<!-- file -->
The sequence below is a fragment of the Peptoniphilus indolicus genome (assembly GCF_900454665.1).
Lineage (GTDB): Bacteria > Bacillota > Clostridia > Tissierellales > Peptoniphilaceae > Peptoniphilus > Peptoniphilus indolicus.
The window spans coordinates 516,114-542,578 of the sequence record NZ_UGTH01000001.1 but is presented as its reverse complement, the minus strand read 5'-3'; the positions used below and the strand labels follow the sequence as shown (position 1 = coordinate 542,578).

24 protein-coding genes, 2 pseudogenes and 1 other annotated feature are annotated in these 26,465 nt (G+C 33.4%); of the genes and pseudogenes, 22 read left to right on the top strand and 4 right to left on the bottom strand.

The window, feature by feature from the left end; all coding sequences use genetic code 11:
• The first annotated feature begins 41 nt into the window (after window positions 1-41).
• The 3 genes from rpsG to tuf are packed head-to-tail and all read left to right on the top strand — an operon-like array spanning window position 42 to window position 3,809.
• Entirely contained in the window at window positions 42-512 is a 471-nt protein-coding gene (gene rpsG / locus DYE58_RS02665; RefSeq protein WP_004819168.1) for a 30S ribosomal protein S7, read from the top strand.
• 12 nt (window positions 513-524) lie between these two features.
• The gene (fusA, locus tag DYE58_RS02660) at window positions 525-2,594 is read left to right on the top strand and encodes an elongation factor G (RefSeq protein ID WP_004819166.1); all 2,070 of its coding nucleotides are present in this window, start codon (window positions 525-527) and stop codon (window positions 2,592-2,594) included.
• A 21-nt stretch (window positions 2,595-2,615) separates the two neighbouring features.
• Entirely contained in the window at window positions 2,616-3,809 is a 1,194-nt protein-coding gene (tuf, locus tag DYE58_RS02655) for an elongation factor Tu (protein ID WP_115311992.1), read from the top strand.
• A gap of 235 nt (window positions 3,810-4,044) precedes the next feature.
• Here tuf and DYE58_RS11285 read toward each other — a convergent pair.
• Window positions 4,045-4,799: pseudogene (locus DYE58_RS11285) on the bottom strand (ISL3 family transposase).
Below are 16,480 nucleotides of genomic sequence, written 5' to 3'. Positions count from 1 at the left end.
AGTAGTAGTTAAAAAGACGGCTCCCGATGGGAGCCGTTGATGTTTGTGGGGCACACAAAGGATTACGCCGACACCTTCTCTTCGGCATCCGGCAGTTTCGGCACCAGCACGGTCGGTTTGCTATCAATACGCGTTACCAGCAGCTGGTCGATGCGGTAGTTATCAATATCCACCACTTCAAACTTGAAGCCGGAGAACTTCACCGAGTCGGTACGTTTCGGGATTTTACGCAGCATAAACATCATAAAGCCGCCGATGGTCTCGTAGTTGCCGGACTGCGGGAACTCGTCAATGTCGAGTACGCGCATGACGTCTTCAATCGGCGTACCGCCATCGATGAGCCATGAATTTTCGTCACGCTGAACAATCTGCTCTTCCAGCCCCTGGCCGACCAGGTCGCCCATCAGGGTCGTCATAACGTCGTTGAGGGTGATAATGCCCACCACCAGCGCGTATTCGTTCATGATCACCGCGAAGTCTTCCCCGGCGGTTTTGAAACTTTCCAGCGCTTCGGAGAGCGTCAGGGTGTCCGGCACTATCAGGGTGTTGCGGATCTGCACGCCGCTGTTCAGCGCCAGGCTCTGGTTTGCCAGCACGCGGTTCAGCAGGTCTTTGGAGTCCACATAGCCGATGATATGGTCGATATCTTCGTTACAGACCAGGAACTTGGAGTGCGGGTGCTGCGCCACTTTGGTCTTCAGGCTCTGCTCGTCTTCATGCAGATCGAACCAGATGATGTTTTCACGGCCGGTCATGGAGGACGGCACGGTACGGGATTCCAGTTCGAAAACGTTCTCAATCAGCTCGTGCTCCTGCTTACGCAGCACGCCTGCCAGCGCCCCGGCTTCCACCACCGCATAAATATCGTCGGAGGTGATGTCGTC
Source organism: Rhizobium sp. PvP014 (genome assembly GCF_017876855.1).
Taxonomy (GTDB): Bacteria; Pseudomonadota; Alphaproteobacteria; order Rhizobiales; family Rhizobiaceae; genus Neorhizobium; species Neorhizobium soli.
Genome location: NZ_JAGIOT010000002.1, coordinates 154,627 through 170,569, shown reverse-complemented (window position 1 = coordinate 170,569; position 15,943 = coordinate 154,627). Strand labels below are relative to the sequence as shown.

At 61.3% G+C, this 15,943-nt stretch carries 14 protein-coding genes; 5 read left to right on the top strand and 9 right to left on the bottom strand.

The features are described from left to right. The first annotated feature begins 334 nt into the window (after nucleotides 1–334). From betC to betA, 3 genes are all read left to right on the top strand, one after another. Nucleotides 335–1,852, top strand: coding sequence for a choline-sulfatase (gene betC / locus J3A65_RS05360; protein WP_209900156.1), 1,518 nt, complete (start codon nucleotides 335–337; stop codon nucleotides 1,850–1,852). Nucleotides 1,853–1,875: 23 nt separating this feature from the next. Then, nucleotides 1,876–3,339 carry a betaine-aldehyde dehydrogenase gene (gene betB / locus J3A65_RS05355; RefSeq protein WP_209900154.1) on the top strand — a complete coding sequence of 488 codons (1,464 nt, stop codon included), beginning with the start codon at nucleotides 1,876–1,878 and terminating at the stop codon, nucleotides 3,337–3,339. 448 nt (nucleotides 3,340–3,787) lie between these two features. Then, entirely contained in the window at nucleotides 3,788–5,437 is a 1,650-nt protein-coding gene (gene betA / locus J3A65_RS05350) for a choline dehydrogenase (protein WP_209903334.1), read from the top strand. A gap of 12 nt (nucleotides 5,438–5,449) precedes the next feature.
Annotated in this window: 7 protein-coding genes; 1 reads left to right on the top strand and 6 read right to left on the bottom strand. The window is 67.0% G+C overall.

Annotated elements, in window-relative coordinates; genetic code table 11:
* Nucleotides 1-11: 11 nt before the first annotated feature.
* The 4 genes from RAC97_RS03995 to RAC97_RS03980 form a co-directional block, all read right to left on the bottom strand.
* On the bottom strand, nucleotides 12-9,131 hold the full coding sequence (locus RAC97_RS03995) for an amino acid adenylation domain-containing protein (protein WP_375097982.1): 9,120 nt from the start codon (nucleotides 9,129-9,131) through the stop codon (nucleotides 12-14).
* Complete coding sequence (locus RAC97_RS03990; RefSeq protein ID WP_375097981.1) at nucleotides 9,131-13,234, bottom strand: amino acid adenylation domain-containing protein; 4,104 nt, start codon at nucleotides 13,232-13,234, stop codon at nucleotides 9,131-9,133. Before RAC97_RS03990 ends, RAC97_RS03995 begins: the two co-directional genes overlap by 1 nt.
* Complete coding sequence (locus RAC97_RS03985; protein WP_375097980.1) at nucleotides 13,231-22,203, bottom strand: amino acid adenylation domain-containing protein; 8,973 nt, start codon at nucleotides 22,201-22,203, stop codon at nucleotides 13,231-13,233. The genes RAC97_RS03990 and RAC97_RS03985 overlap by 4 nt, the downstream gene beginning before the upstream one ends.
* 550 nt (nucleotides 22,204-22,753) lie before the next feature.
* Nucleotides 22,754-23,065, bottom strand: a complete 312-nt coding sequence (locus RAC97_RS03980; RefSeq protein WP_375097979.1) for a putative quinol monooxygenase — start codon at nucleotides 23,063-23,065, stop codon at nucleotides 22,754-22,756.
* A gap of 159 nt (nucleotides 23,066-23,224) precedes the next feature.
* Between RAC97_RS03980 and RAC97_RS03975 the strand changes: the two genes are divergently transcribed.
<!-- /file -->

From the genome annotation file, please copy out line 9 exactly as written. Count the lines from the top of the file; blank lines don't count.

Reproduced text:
• 12 nt (window positions 513-524) lie between these two features.